HHS figures tell 2 stories about Medicare drug spending

Coverage has increased but discounts cut $5.7 billion in 2 years
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In Europe, the talk from pharma is how much government payers are clamping down on prices. Not to be outdone, U.S. officials have data of their own to illustrate their stinginess.

A Department of Health and Human Services (HHS) report says Medicare recipients have saved $5.7 billion on prescription drugs in the last two years since the new healthcare law added benefits to close the so-called "doughnut hole." That gap is the place where drug coverage used to fall off until Medicare users spent enough to again recover costs. In 2012, the savings were $2.5 billion--$706 a person--up a bit from the $2.3 billion in 2011, USA Today reports, citing the HHS stats.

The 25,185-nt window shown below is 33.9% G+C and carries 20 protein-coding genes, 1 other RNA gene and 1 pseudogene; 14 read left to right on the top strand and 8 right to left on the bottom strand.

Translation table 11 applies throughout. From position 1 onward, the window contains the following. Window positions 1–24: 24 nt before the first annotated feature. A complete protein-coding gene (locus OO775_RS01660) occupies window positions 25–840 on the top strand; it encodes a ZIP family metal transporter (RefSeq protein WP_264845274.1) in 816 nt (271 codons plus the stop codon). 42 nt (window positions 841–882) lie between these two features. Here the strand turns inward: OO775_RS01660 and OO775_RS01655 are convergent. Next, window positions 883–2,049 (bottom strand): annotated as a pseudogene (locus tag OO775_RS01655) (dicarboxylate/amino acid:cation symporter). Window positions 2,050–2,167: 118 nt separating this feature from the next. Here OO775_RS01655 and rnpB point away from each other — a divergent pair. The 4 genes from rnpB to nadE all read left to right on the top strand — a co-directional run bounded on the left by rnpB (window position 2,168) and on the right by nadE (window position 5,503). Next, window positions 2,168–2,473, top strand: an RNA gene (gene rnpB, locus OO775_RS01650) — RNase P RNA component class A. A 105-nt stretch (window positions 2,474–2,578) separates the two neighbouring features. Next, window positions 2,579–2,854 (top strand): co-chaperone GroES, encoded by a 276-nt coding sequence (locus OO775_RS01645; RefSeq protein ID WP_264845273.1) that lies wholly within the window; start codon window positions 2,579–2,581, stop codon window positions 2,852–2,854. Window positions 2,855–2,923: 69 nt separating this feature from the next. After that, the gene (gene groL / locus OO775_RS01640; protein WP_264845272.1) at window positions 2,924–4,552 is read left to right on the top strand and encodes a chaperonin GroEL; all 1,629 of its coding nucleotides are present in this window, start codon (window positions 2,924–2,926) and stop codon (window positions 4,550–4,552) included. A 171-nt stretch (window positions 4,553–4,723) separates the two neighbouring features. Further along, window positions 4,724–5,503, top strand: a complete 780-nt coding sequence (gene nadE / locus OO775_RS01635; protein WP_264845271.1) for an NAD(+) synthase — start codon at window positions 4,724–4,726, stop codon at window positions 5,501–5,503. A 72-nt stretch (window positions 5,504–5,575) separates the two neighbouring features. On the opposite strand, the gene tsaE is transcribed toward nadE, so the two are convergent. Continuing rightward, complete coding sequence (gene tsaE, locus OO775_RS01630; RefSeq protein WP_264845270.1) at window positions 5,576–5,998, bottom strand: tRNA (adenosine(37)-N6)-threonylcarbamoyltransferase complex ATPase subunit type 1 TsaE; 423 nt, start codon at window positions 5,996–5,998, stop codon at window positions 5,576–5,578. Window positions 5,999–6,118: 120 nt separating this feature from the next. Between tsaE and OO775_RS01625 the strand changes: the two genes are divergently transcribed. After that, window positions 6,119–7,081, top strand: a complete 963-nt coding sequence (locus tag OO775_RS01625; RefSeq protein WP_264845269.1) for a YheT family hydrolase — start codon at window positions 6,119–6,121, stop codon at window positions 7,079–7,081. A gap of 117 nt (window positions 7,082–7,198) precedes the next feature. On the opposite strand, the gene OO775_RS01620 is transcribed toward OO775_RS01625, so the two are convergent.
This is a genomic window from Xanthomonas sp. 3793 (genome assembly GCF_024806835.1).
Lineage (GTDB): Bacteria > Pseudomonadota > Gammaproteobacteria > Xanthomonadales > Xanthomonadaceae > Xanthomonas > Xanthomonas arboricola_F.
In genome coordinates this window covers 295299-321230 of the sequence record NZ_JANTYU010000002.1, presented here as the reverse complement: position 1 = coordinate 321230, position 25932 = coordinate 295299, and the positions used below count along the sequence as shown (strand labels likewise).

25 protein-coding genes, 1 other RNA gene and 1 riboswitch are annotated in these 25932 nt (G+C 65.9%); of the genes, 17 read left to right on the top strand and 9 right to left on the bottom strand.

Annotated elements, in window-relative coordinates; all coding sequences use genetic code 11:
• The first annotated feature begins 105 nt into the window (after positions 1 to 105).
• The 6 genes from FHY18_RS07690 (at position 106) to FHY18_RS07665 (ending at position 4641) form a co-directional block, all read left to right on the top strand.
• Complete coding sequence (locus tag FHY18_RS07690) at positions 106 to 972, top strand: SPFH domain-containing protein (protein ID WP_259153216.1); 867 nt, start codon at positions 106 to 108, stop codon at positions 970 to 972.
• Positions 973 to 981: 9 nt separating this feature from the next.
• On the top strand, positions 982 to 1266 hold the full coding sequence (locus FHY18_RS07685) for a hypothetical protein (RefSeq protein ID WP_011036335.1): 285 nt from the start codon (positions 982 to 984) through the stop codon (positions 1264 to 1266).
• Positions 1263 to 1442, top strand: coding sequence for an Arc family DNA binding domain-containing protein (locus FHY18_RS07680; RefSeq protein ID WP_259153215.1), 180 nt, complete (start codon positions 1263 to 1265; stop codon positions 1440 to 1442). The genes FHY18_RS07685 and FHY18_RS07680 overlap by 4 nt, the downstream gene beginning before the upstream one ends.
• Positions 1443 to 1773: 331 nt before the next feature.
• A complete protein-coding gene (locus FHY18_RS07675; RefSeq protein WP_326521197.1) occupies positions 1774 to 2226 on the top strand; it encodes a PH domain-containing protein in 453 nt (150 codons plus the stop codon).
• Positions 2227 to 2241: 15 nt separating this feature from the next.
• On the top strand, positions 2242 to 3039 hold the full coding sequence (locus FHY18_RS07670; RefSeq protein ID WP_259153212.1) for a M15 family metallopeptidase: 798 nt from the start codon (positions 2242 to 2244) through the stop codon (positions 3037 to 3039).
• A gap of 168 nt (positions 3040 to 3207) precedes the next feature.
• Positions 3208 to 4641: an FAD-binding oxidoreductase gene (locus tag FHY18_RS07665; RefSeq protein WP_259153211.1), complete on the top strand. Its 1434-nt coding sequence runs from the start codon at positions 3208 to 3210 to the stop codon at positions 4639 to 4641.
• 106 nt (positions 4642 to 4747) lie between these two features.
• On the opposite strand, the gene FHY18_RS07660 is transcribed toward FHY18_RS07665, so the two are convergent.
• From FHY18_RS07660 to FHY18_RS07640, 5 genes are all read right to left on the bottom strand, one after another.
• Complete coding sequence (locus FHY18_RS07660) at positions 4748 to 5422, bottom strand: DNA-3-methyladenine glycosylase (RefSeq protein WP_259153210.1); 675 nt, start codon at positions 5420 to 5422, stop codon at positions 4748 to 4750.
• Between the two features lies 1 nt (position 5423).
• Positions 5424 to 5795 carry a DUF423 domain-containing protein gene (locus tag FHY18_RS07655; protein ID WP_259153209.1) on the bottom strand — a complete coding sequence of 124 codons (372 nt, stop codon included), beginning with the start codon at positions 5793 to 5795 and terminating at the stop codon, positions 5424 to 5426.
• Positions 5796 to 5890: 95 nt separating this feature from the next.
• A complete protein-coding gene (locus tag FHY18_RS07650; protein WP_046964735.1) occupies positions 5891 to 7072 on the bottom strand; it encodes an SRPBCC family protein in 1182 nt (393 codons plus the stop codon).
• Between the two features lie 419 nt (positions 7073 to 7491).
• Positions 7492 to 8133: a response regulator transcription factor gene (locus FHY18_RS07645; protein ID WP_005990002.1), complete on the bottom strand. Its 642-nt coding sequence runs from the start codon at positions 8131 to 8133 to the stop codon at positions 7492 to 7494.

Medicare spending has gone up to cover the gap, about $51 billion more last year, according to the Congressional Budget Office. But that is not all gravy for Big Pharma, which when the legislation was being wrestled over, agreed to discount generic drugs 21% and brand name drugs 52.5%.

Opponents of the healthcare law say the deal would prompt Medicare users to buy branded drugs and so cost the government more. Those who reach the doughnut hole spending limit do use more branded drugs while those who buy generics generally don't, USA Today reports. However, an examination by the Government Accountability Office says prescription drug costs for Medicare beneficiaries have escalated at the same rate since the law as they did before.

- read the USA Today story

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